Can you imagine the noise five million talking dolls can make? And there
were at least that many. And these were only dolls from Moscow. The dolls
from Leningrad, Kharkov, Kiev, Lvov and other cities had not yet arrived.
They were squawking like parrots on every road of the Soviet Union.


Zhenya was getting worried. But this was only the beginning. After the
dolls came rubber balls which were rolling along by themselves. Then came
the marbles and scooters, tricycles, toy tractors and cars. Skipping-ropes
were crawling along the ground like snakes, they got tangled underfoot and
made the nervous dolls squeak louder still.
      Millions of toy airplanes, blimps, and gliders were flying through
the air. Paper parachutes were coming down from the sky like snow and got
caught in the telephone wires and the trees. All traffic in the city
stopped. The militiamen at the crossings climbed the nearest lamp-posts
and didn't know what to do.


      "Stop, stop!" Zhenya screamed. "That's enough! I don't want any
more! I don't need so many toys! I was only fooling. I'm scared...." Ah,
but who would listen to her? The toys kept pouring in. The whole city was
filled with toys. Zhenya ran upstairs - the toys followed her. Zhenya
rushed out on her balcony - the toys followed her. Zhenya ran up to the
attic - the toys followed her there, too. Zhenya climbed up on the roof
and hurriedly tore off the violet petal. She threw it up and quickly said:

            Fly, petal, oh-
            East to West you go.
            Then North to South
            And turn about.
            Touch the ground, do,
            Make my wish come true.
   MAKE ALL THE TOYS GO BACK TO THE TOY SHOPS !



      No sooner were the words out of her mouth than all the toys
disappeared. Then Zhenya looked at the rainbow-flower and saw that there
was only one petal left.


      "Oh dear!" she said. "I've used up six petals already and I've had
no fun from any of them. Well, I'll be smarter next time."
      Zhenya walked along the street, thinking.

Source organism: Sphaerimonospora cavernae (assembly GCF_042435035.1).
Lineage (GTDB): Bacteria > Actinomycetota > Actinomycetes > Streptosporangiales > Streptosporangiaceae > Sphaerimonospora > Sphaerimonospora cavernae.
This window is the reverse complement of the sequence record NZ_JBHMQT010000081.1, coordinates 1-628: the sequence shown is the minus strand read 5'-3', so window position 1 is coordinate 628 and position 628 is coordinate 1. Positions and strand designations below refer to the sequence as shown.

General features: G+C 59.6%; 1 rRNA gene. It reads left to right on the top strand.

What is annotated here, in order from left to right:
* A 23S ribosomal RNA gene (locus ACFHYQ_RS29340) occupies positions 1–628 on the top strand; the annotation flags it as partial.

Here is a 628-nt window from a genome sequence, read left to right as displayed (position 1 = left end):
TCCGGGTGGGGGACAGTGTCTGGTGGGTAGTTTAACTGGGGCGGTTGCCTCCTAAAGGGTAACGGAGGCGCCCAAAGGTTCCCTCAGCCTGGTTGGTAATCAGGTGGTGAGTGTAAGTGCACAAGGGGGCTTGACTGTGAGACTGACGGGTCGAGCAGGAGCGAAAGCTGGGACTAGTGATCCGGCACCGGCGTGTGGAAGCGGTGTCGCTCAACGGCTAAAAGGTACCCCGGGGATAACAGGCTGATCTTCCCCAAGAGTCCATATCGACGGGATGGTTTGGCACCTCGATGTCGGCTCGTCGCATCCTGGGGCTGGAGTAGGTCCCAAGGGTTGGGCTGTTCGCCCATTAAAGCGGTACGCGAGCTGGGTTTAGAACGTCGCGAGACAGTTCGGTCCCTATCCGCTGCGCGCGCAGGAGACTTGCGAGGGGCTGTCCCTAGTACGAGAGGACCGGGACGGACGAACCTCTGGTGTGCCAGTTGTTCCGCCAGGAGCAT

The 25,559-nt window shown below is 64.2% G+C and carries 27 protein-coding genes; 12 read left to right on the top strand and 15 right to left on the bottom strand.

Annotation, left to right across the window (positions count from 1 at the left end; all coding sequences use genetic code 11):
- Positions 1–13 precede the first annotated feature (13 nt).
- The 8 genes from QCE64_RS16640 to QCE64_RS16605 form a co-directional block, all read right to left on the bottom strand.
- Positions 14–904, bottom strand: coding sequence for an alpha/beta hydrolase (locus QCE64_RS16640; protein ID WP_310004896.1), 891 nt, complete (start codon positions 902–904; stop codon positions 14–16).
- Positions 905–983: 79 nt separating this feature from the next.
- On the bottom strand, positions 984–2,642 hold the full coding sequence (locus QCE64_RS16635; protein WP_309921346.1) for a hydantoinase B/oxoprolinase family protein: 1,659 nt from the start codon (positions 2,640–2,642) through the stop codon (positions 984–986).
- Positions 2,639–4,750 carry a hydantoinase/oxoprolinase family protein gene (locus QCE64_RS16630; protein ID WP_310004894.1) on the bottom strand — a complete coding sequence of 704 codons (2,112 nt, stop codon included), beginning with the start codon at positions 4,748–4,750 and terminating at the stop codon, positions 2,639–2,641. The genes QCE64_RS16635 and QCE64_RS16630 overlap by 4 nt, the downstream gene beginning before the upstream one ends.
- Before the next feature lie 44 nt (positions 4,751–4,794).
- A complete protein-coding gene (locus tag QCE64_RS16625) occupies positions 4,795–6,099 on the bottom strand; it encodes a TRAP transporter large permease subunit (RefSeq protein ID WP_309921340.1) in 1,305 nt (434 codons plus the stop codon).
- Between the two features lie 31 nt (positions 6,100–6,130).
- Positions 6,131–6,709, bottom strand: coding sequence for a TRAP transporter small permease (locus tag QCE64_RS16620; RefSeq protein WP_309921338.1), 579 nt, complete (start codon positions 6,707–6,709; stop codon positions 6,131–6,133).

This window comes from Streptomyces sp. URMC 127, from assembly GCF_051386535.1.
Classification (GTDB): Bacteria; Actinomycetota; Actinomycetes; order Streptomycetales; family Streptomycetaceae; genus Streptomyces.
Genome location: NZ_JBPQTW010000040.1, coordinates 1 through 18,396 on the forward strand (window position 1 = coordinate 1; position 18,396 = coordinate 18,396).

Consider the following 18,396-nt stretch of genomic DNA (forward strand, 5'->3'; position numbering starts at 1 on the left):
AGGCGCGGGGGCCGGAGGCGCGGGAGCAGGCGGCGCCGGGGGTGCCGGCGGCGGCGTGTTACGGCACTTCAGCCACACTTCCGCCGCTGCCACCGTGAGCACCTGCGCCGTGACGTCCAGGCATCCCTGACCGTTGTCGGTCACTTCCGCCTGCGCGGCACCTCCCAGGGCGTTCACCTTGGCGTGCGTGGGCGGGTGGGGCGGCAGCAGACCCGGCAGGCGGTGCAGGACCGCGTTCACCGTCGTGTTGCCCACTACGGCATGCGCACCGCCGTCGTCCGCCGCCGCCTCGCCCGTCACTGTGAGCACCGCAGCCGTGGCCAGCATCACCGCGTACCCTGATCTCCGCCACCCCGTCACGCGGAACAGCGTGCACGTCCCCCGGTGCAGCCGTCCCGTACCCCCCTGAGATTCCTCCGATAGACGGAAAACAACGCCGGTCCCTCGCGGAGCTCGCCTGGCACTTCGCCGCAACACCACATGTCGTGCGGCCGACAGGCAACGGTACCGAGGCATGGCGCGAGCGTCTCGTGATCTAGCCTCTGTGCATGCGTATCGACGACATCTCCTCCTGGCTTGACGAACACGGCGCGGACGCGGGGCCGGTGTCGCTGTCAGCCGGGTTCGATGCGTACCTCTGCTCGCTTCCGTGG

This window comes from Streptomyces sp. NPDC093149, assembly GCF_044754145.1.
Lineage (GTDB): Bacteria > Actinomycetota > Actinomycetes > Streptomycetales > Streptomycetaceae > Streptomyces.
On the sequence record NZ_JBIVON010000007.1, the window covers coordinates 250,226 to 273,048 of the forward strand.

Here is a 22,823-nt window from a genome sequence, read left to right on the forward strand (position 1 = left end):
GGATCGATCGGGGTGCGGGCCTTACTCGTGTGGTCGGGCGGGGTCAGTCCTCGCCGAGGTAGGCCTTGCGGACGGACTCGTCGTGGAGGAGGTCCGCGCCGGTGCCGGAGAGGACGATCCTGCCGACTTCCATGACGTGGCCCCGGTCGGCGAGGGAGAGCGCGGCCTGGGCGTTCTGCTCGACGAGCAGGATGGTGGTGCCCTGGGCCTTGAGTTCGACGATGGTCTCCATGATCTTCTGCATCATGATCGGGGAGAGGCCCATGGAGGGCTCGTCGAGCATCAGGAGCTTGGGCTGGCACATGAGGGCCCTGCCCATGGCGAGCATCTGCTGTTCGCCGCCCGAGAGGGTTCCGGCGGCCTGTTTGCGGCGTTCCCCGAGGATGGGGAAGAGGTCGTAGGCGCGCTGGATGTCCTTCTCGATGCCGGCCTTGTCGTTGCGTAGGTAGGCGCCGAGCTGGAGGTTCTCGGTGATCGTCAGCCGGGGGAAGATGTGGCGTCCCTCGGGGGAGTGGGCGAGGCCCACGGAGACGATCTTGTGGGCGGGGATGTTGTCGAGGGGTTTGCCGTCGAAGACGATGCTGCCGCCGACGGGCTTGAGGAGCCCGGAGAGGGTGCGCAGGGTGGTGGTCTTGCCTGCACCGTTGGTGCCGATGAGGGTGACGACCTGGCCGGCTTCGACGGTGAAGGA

"What else should I wish for? I know, I'll wish for a pound of
chocolate candy. No, I think I'd rather have a pound of peppermints. No,
I'll have half a pound of chocolates, half a pound of peppermints, a
package of halvah, a bag of nuts, and I might as well get a pink
bread-ring for Pavlik. But what's the use? What if I get all that candy?
I'll eat it up and have nothing left. No, I better wish for a tricycle.
No, that's no good. I'll have a couple of rides on it and then the boys
will probably take it away. And they'll hit me if I don't give them rides!
I think I'll buy myself a ticket to the movies or to the circus. That's a
lot of fun. But maybe I'd better ask for a new pair of sandals? That's
also nice. But then, what's the use of a new pair of sandals? I can ask
for something much better than that. The main thing is not to be in a
hurry." This was what Zhenya was thinking about as she walked along.
Suddenly she saw a very nice boy sitting quietly on a bench. He had big
blue eyes that looked merry. The boy was really nice, you could see he
wasn't a bully. Zhenya decided to make friends with him. She came up
close, so close that she could see her own face mirrored in his eyes:
there were her braids touching her shoulders.
      "Hello. What's your name?" she asked.
      "Vitya. What's your name?"
      "Zhenya. Let's play tag."
      "I can't. I'm lame."
      And then Zhenya saw that he had on a big ugly shoe with a very thick
sole.
      "Oh, that's too bad!" she said. "I like you and it would have been a
lot of fun to play tag."
      "I like you too, and I know it would have been a lot of fun to play
tag with you. But I can't. I'll never be able to. I'm crippled for life."


      "Don't be silly, Vitya!" Zhenya said and took the precious
rainbow-flower from her pocket. "Look!"
      She carefully tore off the last petal, the light-blue one, and held
it up to her eyes for a second. Then she opened her fingers, let it fly
off, and sang in a high, happy voice:

            Fly, petal, oh-
            East to West you go.
            Then North to South
            And turn about.
            Touch the ground, do,
            Make my wish come true.
            MAKE VITYA WELL AGAIN !

      No sooner were the words out of her mouth than Vitya jumped up from
the bench and began playing tag with her. He ran so fast that Zhenya could
not catch him, no matter how hard she tried.



                    THE END


Популярность: 35, Last-modified: Tue, 16 Apr 2002 19:00:26 GMT